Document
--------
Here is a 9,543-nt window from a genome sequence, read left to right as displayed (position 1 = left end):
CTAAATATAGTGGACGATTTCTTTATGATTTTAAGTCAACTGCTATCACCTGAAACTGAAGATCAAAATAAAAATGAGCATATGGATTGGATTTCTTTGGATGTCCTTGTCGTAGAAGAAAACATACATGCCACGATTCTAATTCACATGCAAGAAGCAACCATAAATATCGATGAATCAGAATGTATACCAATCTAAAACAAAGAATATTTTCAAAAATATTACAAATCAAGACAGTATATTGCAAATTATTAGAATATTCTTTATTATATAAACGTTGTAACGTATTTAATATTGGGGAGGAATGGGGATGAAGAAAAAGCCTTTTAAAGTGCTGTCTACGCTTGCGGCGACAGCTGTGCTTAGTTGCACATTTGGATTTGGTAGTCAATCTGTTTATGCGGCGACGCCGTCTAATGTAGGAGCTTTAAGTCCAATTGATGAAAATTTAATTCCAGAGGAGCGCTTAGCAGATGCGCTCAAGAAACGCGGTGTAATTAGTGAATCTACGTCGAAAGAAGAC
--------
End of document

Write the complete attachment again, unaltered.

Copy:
Here is a 9,543-nt window from a genome sequence, read left to right as displayed (position 1 = left end):
CTAAATATAGTGGACGATTTCTTTATGATTTTAAGTCAACTGCTATCACCTGAAACTGAAGATCAAAATAAAAATGAGCATATGGATTGGATTTCTTTGGATGTCCTTGTCGTAGAAGAAAACATACATGCCACGATTCTAATTCACATGCAAGAAGCAACCATAAATATCGATGAATCAGAATGTATACCAATCTAAAACAAAGAATATTTTCAAAAATATTACAAATCAAGACAGTATATTGCAAATTATTAGAATATTCTTTATTATATAAACGTTGTAACGTATTTAATATTGGGGAGGAATGGGGATGAAGAAAAAGCCTTTTAAAGTGCTGTCTACGCTTGCGGCGACAGCTGTGCTTAGTTGCACATTTGGATTTGGTAGTCAATCTGTTTATGCGGCGACGCCGTCTAATGTAGGAGCTTTAAGTCCAATTGATGAAAATTTAATTCCAGAGGAGCGCTTAGCAGATGCGCTCAAGAAACGCGGTGTAATTAGTGAATCTACGTCGAAAGAAGAC